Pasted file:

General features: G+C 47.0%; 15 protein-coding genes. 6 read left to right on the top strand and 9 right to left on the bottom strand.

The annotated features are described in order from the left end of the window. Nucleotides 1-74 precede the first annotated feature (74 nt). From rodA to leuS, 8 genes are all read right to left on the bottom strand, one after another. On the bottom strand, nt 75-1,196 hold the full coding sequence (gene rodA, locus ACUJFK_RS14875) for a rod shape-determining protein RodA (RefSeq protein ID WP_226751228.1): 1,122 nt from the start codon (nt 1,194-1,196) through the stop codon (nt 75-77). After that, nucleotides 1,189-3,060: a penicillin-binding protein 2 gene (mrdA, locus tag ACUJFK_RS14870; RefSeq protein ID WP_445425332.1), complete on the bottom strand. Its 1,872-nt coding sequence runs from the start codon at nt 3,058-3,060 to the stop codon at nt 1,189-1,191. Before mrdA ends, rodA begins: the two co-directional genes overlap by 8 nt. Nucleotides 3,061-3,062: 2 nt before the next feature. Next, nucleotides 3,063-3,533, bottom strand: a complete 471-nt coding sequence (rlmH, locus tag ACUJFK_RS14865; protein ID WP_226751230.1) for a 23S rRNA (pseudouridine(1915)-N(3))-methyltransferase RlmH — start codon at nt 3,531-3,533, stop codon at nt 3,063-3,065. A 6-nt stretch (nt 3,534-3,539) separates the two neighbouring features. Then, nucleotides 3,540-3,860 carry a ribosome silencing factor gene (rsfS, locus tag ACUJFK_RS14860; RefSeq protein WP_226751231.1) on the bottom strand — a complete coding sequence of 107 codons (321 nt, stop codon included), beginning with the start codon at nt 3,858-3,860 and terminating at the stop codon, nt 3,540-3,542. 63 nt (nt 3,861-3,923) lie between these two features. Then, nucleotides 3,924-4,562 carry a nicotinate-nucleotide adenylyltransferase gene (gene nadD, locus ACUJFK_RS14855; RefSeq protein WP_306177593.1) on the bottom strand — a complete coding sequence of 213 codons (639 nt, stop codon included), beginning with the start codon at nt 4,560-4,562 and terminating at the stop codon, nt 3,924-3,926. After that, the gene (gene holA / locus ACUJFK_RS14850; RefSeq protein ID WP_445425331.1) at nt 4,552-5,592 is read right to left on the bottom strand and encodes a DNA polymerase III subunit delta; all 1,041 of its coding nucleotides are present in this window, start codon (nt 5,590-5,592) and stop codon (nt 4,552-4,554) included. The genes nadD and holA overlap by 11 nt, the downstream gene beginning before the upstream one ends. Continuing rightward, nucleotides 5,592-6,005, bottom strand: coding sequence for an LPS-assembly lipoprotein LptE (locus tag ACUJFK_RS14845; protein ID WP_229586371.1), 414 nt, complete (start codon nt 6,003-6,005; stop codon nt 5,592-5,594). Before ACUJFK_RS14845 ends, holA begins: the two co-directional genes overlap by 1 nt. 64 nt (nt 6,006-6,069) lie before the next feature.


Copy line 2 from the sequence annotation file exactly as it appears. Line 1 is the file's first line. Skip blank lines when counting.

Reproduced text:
The annotated features are described in order from the left end of the window. Nucleotides 1-74 precede the first annotated feature (74 nt). From rodA to leuS, 8 genes are all read right to left on the bottom strand, one after another. On the bottom strand, nt 75-1,196 hold the full coding sequence (gene rodA, locus ACUJFK_RS14875) for a rod shape-determining protein RodA (RefSeq protein ID WP_226751228.1): 1,122 nt from the start codon (nt 1,194-1,196) through the stop codon (nt 75-77). After that, nucleotides 1,189-3,060: a penicillin-binding protein 2 gene (mrdA, locus tag ACUJFK_RS14870; RefSeq protein ID WP_445425332.1), complete on the bottom strand. Its 1,872-nt coding sequence runs from the start codon at nt 3,058-3,060 to the stop codon at nt 1,189-1,191. Before mrdA ends, rodA begins: the two co-directional genes overlap by 8 nt. Nucleotides 3,061-3,062: 2 nt before the next feature. Next, nucleotides 3,063-3,533, bottom strand: a complete 471-nt coding sequence (rlmH, locus tag ACUJFK_RS14865; protein ID WP_226751230.1) for a 23S rRNA (pseudouridine(1915)-N(3))-methyltransferase RlmH — start codon at nt 3,531-3,533, stop codon at nt 3,063-3,065. A 6-nt stretch (nt 3,534-3,539) separates the two neighbouring features. Then, nucleotides 3,540-3,860 carry a ribosome silencing factor gene (rsfS, locus tag ACUJFK_RS14860; RefSeq protein WP_226751231.1) on the bottom strand — a complete coding sequence of 107 codons (321 nt, stop codon included), beginning with the start codon at nt 3,858-3,860 and terminating at the stop codon, nt 3,540-3,542. 63 nt (nt 3,861-3,923) lie between these two features. Then, nucleotides 3,924-4,562 carry a nicotinate-nucleotide adenylyltransferase gene (gene nadD, locus ACUJFK_RS14855; RefSeq protein WP_306177593.1) on the bottom strand — a complete coding sequence of 213 codons (639 nt, stop codon included), beginning with the start codon at nt 4,560-4,562 and terminating at the stop codon, nt 3,924-3,926. After that, the gene (gene holA / locus ACUJFK_RS14850; RefSeq protein ID WP_445425331.1) at nt 4,552-5,592 is read right to left on the bottom strand and encodes a DNA polymerase III subunit delta; all 1,041 of its coding nucleotides are present in this window, start codon (nt 5,590-5,592) and stop codon (nt 4,552-4,554) included. The genes nadD and holA overlap by 11 nt, the downstream gene beginning before the upstream one ends. Continuing rightward, nucleotides 5,592-6,005, bottom strand: coding sequence for an LPS-assembly lipoprotein LptE (locus tag ACUJFK_RS14845; protein ID WP_229586371.1), 414 nt, complete (start codon nt 6,003-6,005; stop codon nt 5,592-5,594). Before ACUJFK_RS14845 ends, holA begins: the two co-directional genes overlap by 1 nt. 64 nt (nt 6,006-6,069) lie before the next feature.